We have posted in different newsgroups seeking help in alleviating the microencephaly caused by Down Syndrome. There are many dedicated modern medical doctors and researchers trying to find a solution to microencephaly.

Another newsgroup responded to my plea of how to increase brain growth with references to the fact that microencephaly and superior/genius intelligence and IQ also are compatible with each other. Anotole France, the French Noble Prize winner writer, was small brained yet had great insight into the way society functioned.

Other examples of microencephally and normal to high intelligence and IQ are quite common – one lady with a brain around 4 to 5 standard deviations below the mean (in other words, really, really small) still had high average intelligence IQ!

Microencephally is certainly not a guarantee of retardation and there is a suggestion that the more normal the microencephalic brain is ( right shape, relative size, location of brain parts ) the more likely the person will have OK intelligence IQ.

Also, according to Dr. Leichtman, 30% of the Targeted Nutrient Intervention kids with Down Syndrome have normal head circumferences, but show the same variability of performance as the microencephalic Targeted Nutrient Intervention kids with Down Syndrome.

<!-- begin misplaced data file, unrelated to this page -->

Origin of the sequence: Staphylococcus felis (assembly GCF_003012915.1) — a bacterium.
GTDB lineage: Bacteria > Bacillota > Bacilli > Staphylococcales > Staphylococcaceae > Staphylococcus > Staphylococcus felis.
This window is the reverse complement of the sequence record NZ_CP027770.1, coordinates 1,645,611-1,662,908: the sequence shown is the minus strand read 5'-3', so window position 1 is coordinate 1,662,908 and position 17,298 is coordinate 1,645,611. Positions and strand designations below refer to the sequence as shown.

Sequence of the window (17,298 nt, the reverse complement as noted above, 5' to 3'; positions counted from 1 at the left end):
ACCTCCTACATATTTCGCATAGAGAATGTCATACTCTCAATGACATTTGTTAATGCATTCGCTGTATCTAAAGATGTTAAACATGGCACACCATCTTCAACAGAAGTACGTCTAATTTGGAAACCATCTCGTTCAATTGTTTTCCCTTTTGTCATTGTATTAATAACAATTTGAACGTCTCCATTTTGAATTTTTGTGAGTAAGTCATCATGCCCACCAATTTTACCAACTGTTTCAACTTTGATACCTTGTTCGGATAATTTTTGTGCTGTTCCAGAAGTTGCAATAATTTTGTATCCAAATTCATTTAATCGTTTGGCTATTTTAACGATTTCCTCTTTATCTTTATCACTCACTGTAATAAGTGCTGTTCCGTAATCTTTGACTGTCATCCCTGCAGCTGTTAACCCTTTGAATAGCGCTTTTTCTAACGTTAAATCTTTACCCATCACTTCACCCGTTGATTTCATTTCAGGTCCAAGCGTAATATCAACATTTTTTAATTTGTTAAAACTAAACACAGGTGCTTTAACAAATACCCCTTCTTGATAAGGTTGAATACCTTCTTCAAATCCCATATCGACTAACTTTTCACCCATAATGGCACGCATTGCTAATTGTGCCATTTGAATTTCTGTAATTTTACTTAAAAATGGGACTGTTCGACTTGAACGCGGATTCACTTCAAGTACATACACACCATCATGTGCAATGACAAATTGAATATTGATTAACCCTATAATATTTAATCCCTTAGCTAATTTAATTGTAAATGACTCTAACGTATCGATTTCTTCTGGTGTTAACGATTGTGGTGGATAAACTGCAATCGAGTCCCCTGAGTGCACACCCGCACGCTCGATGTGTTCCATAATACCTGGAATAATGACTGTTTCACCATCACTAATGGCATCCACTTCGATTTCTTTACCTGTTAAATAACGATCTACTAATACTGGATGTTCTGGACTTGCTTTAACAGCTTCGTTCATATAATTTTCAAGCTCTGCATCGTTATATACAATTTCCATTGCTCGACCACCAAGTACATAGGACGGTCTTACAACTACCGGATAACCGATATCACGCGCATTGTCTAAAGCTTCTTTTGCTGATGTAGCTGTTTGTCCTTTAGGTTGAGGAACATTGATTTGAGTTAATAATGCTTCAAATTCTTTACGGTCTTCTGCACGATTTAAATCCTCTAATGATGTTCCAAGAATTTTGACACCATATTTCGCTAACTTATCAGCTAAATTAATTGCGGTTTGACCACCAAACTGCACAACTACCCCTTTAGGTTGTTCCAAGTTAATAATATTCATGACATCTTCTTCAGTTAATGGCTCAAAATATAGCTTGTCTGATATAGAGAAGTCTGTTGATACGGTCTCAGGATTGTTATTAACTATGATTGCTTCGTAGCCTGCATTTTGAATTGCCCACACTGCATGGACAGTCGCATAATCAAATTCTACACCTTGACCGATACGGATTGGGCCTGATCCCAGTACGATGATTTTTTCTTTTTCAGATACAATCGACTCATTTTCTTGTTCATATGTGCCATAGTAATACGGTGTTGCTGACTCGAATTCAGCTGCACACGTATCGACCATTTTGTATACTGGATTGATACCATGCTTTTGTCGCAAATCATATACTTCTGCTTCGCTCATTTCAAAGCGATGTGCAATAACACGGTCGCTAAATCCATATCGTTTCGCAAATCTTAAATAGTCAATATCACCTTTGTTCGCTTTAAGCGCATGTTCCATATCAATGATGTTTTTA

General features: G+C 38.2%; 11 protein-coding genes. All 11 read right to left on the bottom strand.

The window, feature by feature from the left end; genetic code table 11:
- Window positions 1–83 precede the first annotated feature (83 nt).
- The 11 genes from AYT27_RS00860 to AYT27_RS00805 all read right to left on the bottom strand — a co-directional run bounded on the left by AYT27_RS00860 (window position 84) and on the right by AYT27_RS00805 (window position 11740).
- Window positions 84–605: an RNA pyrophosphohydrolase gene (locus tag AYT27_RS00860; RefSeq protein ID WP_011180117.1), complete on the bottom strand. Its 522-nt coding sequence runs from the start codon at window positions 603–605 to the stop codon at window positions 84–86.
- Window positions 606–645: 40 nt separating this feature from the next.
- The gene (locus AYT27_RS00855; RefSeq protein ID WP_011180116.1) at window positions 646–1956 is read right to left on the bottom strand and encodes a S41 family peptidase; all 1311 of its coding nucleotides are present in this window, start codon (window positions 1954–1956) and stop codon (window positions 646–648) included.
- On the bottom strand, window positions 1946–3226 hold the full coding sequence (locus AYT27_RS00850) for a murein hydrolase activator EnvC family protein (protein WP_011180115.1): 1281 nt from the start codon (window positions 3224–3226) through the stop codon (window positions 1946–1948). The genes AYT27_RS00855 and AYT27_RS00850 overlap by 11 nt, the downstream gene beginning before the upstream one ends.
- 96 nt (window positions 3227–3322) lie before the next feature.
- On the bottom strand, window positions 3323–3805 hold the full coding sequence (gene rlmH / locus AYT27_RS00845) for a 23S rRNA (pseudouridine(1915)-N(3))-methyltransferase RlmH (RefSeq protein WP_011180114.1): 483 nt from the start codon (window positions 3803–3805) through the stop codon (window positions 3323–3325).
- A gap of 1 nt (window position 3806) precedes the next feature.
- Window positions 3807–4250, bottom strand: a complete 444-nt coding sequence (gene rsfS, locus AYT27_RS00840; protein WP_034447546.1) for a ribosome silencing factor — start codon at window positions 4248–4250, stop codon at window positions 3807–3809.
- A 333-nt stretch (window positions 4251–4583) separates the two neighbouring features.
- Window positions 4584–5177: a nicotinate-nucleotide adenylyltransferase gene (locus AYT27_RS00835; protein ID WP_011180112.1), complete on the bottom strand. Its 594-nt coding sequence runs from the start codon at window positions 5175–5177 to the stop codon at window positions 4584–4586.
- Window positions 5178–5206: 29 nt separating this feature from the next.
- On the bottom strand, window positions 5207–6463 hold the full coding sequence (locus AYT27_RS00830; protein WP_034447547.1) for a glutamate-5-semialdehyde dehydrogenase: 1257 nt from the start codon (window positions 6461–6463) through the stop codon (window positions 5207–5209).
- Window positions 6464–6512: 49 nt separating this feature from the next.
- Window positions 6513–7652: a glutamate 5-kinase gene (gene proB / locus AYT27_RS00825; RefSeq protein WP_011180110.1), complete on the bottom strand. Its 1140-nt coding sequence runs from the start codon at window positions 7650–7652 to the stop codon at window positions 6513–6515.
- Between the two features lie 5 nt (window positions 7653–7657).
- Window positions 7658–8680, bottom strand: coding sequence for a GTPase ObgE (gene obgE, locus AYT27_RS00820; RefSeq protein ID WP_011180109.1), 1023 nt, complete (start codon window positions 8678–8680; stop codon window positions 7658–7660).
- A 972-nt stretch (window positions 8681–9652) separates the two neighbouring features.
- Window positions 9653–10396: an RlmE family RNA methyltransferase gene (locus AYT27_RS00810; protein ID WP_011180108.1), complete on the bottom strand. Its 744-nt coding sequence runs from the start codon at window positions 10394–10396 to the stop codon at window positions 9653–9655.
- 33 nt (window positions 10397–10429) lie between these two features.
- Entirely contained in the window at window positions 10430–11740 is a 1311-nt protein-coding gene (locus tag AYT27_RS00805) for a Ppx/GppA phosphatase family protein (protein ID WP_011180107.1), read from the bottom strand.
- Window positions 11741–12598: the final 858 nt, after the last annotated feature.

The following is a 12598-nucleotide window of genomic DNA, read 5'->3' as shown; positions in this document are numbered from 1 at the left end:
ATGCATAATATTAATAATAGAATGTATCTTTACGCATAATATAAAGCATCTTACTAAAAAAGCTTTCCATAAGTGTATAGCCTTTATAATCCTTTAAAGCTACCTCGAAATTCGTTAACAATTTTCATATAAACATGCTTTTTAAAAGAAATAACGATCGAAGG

In other words, head size does not appear to be the determining factor in the intellectual disability of those with Down Syndrome – it is some other aspect/s of Down Syndrome that cause it. It will be interesting to one day find out why this is so. What he is saying, in effect, is that microencephally and Down’s Syndrome both cause intellectual disability, that they are different and what works for one may not work for the other; though one would hope so.

Special note: Microencephaly also causes motor retardation and so on, same as Down Syndrome does. The elimination of microencephaly will benefit more than the Down Syndrome population.


I’ll update this section from time to time; I also frequently adjust the webpages, so please be sure when you return to any of Jacob’s pages, to click the refresh button in your web browser.

There was one study just completed on Piracetam, with the authors making claims that it is useless in the treatment of retardation in Down Syndrome. Let me put in some simple straight forward information on Piracetam:

1…By itself, Piracetam doesn’t appear to increase intelligence, nor IQ, we have known this for a long time, though one study apparently did find it helped one or two cognitive abilities.

2…When used with choline, it increases a neurotransmitter in the brain and this is believed to have an unproven beneficial effect on intelligence.

3…To take full advantage of improving intelligence, the theory goes that the metabolic therapy has to be instigated by the time the kid turns 4 months of age, with the piracetam being implemented from around the 6 month mark.